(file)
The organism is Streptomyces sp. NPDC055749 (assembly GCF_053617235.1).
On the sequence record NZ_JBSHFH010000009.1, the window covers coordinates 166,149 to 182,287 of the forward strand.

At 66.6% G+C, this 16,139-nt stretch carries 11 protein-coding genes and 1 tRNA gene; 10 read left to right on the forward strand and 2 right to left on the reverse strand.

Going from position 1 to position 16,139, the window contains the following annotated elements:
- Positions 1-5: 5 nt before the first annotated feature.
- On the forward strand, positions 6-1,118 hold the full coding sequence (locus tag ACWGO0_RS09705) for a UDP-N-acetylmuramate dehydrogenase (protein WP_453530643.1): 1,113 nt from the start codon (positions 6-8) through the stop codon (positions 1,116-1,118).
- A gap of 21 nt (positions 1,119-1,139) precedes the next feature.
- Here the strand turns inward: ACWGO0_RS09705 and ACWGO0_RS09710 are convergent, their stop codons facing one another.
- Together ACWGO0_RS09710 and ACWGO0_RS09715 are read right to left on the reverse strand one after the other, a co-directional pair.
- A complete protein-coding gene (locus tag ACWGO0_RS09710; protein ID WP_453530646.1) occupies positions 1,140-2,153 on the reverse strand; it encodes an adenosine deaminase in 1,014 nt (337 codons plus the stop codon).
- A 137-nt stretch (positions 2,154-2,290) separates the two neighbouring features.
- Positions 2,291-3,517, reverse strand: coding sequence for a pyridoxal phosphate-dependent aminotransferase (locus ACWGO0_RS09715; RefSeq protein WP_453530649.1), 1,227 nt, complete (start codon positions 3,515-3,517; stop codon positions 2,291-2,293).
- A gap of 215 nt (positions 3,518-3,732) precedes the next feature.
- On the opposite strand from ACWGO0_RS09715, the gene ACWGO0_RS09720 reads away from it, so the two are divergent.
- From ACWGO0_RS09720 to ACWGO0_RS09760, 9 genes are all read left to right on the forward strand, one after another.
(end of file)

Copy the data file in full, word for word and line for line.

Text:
The organism is Streptomyces sp. NPDC055749 (assembly GCF_053617235.1).
On the sequence record NZ_JBSHFH010000009.1, the window covers coordinates 166,149 to 182,287 of the forward strand.

At 66.6% G+C, this 16,139-nt stretch carries 11 protein-coding genes and 1 tRNA gene; 10 read left to right on the forward strand and 2 right to left on the reverse strand.

Going from position 1 to position 16,139, the window contains the following annotated elements:
- Positions 1-5: 5 nt before the first annotated feature.
- On the forward strand, positions 6-1,118 hold the full coding sequence (locus tag ACWGO0_RS09705) for a UDP-N-acetylmuramate dehydrogenase (protein WP_453530643.1): 1,113 nt from the start codon (positions 6-8) through the stop codon (positions 1,116-1,118).
- A gap of 21 nt (positions 1,119-1,139) precedes the next feature.
- Here the strand turns inward: ACWGO0_RS09705 and ACWGO0_RS09710 are convergent, their stop codons facing one another.
- Together ACWGO0_RS09710 and ACWGO0_RS09715 are read right to left on the reverse strand one after the other, a co-directional pair.
- A complete protein-coding gene (locus tag ACWGO0_RS09710; protein ID WP_453530646.1) occupies positions 1,140-2,153 on the reverse strand; it encodes an adenosine deaminase in 1,014 nt (337 codons plus the stop codon).
- A 137-nt stretch (positions 2,154-2,290) separates the two neighbouring features.
- Positions 2,291-3,517, reverse strand: coding sequence for a pyridoxal phosphate-dependent aminotransferase (locus ACWGO0_RS09715; RefSeq protein WP_453530649.1), 1,227 nt, complete (start codon positions 3,515-3,517; stop codon positions 2,291-2,293).
- A gap of 215 nt (positions 3,518-3,732) precedes the next feature.
- On the opposite strand from ACWGO0_RS09715, the gene ACWGO0_RS09720 reads away from it, so the two are divergent.
- From ACWGO0_RS09720 to ACWGO0_RS09760, 9 genes are all read left to right on the forward strand, one after another.